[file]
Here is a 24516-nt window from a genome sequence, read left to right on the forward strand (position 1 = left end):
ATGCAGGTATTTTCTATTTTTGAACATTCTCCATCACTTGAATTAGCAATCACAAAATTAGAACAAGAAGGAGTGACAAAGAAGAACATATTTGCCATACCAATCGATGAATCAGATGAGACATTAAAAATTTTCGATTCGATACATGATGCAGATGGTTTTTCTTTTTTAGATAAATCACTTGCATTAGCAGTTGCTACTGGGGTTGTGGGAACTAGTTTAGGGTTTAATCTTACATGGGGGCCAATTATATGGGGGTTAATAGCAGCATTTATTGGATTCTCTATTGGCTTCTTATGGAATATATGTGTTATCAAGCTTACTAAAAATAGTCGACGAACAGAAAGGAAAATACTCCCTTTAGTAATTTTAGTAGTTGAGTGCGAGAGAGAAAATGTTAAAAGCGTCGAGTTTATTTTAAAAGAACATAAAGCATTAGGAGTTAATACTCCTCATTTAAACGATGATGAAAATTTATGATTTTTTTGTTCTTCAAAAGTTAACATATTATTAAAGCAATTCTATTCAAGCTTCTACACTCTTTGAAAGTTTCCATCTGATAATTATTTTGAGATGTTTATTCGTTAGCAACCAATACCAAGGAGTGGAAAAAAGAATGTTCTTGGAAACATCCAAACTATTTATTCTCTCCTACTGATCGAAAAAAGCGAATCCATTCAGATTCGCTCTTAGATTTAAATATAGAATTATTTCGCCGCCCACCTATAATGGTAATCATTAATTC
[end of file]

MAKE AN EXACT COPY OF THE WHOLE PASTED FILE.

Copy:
Here is a 24516-nt window from a genome sequence, read left to right on the forward strand (position 1 = left end):
ATGCAGGTATTTTCTATTTTTGAACATTCTCCATCACTTGAATTAGCAATCACAAAATTAGAACAAGAAGGAGTGACAAAGAAGAACATATTTGCCATACCAATCGATGAATCAGATGAGACATTAAAAATTTTCGATTCGATACATGATGCAGATGGTTTTTCTTTTTTAGATAAATCACTTGCATTAGCAGTTGCTACTGGGGTTGTGGGAACTAGTTTAGGGTTTAATCTTACATGGGGGCCAATTATATGGGGGTTAATAGCAGCATTTATTGGATTCTCTATTGGCTTCTTATGGAATATATGTGTTATCAAGCTTACTAAAAATAGTCGACGAACAGAAAGGAAAATACTCCCTTTAGTAATTTTAGTAGTTGAGTGCGAGAGAGAAAATGTTAAAAGCGTCGAGTTTATTTTAAAAGAACATAAAGCATTAGGAGTTAATACTCCTCATTTAAACGATGATGAAAATTTATGATTTTTTTGTTCTTCAAAAGTTAACATATTATTAAAGCAATTCTATTCAAGCTTCTACACTCTTTGAAAGTTTCCATCTGATAATTATTTTGAGATGTTTATTCGTTAGCAACCAATACCAAGGAGTGGAAAAAAGAATGTTCTTGGAAACATCCAAACTATTTATTCTCTCCTACTGATCGAAAAAAGCGAATCCATTCAGATTCGCTCTTAGATTTAAATATAGAATTATTTCGCCGCCCACCTATAATGGTAATCATTAATTC